The second troubling trend on which we're keeping an eye is the increasing use of what has been called "pro forma" information. This is a tool that some companies use to disseminate an idealized version of their performance. It may exclude any cost or expense the company wants, yet it is presented in a format that suggests reliability and soundness. There's only one problem, pro forma statements are not audited and may not even be reconcilable with financial statements filed with the Commission.
Another practice that the staff has noted with increasing frequency is "channel stuffing." Some companies have announced that they will not meet their year-end earnings targets, apparently because they have been, in effect, reaching ahead into next quarter's sales to meet their quarterly targets. Using these techniques or offering deep discounts, companies motivate their customers to buy sooner rather than later. Unfortunately, while that may create the appearance of another successful quarter, it virtually guarantees that the company is starting in a hole the next quarter. At the end of the year, when the auditors discover what had been going on, the result is a shortfall for the fourth quarter and/or the year, as well as a shock to misled investors.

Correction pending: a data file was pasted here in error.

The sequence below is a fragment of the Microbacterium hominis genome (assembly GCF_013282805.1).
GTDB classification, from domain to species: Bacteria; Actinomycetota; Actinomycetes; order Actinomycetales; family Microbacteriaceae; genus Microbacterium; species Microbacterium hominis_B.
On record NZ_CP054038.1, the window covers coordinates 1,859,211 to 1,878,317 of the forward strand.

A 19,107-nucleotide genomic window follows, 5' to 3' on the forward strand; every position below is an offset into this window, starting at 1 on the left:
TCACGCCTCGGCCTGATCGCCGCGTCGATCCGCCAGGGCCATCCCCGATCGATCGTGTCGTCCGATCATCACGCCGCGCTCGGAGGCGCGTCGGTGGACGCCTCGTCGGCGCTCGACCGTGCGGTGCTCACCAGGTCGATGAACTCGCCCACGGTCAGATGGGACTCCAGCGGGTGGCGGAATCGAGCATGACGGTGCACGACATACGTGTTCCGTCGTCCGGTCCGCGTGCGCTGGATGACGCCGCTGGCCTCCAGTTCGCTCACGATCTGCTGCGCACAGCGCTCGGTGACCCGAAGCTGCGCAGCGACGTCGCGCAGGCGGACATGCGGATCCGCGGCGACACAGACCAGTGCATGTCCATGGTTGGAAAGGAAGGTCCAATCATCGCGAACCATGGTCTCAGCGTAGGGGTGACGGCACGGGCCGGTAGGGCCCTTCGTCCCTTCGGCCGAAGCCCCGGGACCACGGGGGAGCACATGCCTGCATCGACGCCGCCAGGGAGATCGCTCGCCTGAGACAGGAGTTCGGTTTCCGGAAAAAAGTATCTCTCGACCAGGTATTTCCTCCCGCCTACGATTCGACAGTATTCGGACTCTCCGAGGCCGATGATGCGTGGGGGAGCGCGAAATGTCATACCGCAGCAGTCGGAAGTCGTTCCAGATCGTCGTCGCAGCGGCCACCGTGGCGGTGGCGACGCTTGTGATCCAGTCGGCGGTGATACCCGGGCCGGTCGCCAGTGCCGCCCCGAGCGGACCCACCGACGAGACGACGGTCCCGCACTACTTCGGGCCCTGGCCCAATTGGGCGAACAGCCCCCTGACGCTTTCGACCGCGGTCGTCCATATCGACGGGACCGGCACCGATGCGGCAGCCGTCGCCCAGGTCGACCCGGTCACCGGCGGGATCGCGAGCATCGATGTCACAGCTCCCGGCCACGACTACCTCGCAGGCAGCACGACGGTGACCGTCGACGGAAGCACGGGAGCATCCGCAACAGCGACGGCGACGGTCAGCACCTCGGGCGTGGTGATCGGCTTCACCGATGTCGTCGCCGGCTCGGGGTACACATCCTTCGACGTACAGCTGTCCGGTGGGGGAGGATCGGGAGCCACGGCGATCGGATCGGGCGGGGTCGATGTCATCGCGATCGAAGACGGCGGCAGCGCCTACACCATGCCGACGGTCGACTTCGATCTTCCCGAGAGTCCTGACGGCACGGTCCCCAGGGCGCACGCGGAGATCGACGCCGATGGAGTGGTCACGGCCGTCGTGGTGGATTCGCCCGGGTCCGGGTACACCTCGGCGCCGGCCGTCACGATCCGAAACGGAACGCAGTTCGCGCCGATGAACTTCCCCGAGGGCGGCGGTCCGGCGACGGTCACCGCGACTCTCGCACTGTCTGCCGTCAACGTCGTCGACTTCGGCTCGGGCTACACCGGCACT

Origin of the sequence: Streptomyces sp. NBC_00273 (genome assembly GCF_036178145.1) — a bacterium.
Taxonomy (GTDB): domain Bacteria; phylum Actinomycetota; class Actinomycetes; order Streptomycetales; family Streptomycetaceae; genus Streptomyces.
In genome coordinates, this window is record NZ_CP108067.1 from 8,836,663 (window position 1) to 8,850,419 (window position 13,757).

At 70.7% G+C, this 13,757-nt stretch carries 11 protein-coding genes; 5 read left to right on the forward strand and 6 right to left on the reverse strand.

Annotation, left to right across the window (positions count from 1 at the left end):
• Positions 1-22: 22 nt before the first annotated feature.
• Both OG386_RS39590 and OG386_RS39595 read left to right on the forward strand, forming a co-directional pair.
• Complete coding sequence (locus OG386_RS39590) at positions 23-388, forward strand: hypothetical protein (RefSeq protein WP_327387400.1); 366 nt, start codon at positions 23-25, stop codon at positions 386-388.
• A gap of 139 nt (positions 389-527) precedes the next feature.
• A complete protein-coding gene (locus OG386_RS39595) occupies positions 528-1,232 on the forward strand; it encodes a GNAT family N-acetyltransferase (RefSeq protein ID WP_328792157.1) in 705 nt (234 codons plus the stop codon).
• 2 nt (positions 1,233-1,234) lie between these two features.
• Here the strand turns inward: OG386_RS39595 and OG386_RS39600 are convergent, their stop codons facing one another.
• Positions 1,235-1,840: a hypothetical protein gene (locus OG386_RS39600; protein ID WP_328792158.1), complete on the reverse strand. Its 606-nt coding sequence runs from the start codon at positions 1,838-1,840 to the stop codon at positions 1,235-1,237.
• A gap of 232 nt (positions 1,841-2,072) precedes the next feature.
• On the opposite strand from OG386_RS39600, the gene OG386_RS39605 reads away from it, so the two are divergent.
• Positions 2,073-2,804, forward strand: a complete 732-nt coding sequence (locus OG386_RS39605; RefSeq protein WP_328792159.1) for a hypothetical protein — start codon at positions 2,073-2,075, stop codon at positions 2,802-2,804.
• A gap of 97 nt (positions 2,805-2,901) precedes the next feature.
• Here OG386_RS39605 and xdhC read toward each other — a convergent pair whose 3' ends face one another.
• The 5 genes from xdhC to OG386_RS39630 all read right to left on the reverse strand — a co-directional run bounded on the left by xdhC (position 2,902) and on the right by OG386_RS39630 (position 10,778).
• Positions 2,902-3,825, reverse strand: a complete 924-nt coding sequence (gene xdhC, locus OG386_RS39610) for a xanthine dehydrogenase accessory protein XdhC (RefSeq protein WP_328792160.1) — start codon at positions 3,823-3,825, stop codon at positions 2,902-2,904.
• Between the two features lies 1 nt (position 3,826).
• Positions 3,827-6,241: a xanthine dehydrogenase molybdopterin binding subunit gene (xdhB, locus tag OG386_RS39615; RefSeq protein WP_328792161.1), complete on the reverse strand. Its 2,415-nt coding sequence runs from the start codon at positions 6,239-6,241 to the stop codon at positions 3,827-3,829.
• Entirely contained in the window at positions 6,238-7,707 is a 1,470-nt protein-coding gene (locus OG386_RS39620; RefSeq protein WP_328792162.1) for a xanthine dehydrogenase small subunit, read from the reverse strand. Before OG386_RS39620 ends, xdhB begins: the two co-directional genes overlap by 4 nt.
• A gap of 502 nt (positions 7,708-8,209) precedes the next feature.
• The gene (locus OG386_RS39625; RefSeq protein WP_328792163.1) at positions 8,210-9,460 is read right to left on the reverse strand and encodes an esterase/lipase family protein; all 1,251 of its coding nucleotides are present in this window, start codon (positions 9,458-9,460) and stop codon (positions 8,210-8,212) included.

Recent Enforcement Actions Financial Fraud
The Commission takes financial fraud very seriously. About 100 of the SEC's enforcement cases brought last year involved accounting fraud. Charges were filed against 29 public companies, 19 CEOs, 19 CFOs, 16 Inside Directors and 1 Outside Director. As you know, SEC civil fraud charges can result in fines against companies and individuals and prohibitions against officials working again for public companies. Additionally, the Commission is making more criminal referrals, many of which have led to convictions and jail time.
As I stated earlier, we view these types of cases very seriously. That's why we have recently formed a 15-person task force of lawyers and accountants devoted to investigating financial fraud.